As individuals and organizations take on proper physical distancing measures due to the COVID-19 pandemic, many of us have found ourselves spending more time at home for many reasons. What was once a common place to eat, sleep, and unwind, our homes also double as remote workspaces for those of us that have the option of working from home. With this significant change, we need to adapt to become more flexible with how we use our homes. We’re asking people in our community to share their work from home (WFH) spaces, routines, and coping mechanisms. 


Shaun Moore

What is your profession?

Custom furniture designer and retailer

Tell us about your workspace.

I’m closed to outside business at the moment but I work alone and live upstairs, so I’m still working in my studio. I mainly work at the brass cube desk (one of my designs), but sometimes I’ll work at a table on my laptop so that I can more easily watch the dogs playing in the green space across the street. Watching happy dogs playing might be a distraction, but it always improves my mood, and a better mood helps me focus when I really need to. 

What are some important aspects of your WFH space?

My desk is the most important piece of furniture in my space. I hate to confess that I’m a messy worker. Paper is my enemy. I’ll go through phases of desk chaos and then will take time to make it all immaculate again. I designed my desk with my bad habit in mind. It has a deep recessed area so that I can push things underneath, where they are more hidden, but still at hand.

I have two computers set up. I use my laptop for communication and internet, and a desktop to produce presentation and technical drawings, invoicing and accounting. By keeping the tasks on separate computers, I find that I’m not as easily distracted when I want to focus on my drawings or bookkeeping. I keep the desktop offline unless I need to send drawings.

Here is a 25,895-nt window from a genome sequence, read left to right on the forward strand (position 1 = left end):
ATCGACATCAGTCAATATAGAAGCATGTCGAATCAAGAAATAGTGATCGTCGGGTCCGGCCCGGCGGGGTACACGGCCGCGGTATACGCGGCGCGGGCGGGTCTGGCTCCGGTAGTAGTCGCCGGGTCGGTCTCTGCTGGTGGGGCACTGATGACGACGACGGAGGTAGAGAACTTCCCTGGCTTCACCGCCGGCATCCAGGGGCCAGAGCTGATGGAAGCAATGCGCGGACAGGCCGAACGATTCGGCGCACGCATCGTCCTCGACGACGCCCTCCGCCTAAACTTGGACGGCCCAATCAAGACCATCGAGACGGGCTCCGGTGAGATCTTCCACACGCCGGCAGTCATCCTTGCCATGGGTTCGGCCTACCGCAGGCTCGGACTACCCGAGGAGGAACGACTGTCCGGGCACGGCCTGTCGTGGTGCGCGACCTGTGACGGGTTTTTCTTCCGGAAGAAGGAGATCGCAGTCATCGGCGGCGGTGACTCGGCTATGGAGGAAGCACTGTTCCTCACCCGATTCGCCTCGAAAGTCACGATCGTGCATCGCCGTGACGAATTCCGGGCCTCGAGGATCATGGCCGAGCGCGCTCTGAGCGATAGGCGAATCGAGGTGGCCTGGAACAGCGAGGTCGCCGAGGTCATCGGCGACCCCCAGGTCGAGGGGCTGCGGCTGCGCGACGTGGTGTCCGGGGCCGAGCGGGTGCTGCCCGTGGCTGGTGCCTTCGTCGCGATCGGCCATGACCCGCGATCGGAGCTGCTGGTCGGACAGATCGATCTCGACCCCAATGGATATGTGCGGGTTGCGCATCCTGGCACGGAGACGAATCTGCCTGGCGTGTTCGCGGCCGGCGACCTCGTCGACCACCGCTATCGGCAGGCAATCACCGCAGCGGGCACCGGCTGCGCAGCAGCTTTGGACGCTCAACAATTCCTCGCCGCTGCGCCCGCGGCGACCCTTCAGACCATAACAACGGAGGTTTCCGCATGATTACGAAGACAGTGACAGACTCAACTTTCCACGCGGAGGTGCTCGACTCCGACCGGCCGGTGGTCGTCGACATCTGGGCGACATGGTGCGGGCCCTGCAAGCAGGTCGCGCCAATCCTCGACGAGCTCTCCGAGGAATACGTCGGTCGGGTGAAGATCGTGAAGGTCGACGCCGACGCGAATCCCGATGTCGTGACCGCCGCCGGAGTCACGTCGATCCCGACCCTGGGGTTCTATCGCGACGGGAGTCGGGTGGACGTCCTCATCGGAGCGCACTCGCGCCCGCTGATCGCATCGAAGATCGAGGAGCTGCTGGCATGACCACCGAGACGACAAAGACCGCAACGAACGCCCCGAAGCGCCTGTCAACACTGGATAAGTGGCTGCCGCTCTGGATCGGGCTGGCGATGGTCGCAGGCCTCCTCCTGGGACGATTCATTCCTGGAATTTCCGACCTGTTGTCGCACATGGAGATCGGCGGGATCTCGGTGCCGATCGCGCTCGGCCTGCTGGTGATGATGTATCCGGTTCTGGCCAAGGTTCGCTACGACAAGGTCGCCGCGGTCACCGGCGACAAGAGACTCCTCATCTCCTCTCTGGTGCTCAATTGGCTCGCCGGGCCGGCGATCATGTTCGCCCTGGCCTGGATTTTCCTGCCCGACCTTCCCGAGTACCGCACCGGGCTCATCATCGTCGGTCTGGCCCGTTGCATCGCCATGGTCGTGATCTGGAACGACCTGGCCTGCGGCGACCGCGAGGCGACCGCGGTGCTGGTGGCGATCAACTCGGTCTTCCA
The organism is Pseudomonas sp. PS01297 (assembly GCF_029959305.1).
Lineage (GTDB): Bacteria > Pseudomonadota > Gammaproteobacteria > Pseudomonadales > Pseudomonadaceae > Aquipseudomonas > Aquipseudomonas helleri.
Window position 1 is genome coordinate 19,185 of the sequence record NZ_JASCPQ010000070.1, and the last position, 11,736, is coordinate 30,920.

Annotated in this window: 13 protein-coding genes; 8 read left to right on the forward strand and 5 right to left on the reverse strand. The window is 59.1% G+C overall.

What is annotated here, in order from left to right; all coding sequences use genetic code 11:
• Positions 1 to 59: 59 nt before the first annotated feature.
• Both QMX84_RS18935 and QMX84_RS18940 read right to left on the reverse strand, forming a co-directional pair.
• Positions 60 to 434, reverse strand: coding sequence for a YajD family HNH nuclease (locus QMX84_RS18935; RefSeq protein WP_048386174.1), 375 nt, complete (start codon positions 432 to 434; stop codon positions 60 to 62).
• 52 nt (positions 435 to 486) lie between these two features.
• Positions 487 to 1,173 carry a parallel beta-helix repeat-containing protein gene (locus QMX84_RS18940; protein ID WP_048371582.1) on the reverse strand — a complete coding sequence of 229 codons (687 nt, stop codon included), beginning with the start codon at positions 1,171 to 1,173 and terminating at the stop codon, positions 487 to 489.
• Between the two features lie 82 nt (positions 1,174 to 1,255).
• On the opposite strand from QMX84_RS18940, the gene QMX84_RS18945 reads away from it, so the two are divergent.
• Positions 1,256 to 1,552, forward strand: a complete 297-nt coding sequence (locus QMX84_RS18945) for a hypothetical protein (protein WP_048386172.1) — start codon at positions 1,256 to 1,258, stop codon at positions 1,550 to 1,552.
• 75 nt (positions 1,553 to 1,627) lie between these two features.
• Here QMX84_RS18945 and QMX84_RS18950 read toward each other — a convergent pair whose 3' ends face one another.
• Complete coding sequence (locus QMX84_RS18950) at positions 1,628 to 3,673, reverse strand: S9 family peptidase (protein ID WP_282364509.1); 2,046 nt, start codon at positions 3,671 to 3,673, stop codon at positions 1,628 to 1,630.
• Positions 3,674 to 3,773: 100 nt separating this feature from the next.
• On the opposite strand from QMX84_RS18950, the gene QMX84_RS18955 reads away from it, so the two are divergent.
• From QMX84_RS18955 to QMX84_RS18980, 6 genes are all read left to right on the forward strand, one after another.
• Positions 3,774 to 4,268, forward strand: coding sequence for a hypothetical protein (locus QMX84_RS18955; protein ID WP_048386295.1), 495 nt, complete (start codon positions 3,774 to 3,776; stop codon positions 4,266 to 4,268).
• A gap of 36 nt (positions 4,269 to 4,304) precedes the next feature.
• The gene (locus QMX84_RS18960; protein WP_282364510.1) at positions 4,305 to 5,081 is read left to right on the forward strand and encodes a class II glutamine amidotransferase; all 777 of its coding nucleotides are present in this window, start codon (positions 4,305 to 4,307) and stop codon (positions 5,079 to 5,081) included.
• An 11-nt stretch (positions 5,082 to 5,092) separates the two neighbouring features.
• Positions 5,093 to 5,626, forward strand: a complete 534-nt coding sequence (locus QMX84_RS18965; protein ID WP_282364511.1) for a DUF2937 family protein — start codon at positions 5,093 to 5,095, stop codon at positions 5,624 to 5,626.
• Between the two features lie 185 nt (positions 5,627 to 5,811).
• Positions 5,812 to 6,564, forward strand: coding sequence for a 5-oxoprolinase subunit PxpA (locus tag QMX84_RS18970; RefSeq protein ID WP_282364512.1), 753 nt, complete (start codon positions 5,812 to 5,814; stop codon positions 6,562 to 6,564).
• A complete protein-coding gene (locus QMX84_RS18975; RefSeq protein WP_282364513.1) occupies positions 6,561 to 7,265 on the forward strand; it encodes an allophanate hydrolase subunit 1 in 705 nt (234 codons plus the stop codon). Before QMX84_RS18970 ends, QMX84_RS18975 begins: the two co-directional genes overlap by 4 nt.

Do you have a WFH routine or tips?

I wake at the same time every day, around 7:30-8am, eat breakfast and catch up on the news, and do a crossword. Mondays, Wednesdays and Fridays I’ll exercise for a couple of hours in the morning. I’ve managed to set up a scrappy home gym since COVID. Being able to exercise a few times a week has helped keep me sane. 

I don’t usually start work until between 11 and noon. I’m not a morning person, but it’s rare that I’m in demand in the morning anyhow. Right now I will work until around 6pm, but normally I’d work until at least 7:30 and often later. I would also normally work 6 day weeks, but I’m currently only working 5. Because of COVID there is just less work to fill my time, so I’m trying to allow myself a bit of extra mental space. 

My business is unpredictable at the best of times. It has never allowed for completely fixed routines, so I’m used to being flexible and taking things as they come. I’ll take video calls with clients earlier or later or on weekends, but only the video part is new in that. This morning I had a video call that brought me down much earlier than usual. Oddly I actually like disruption to routine. It keeps me on my toes.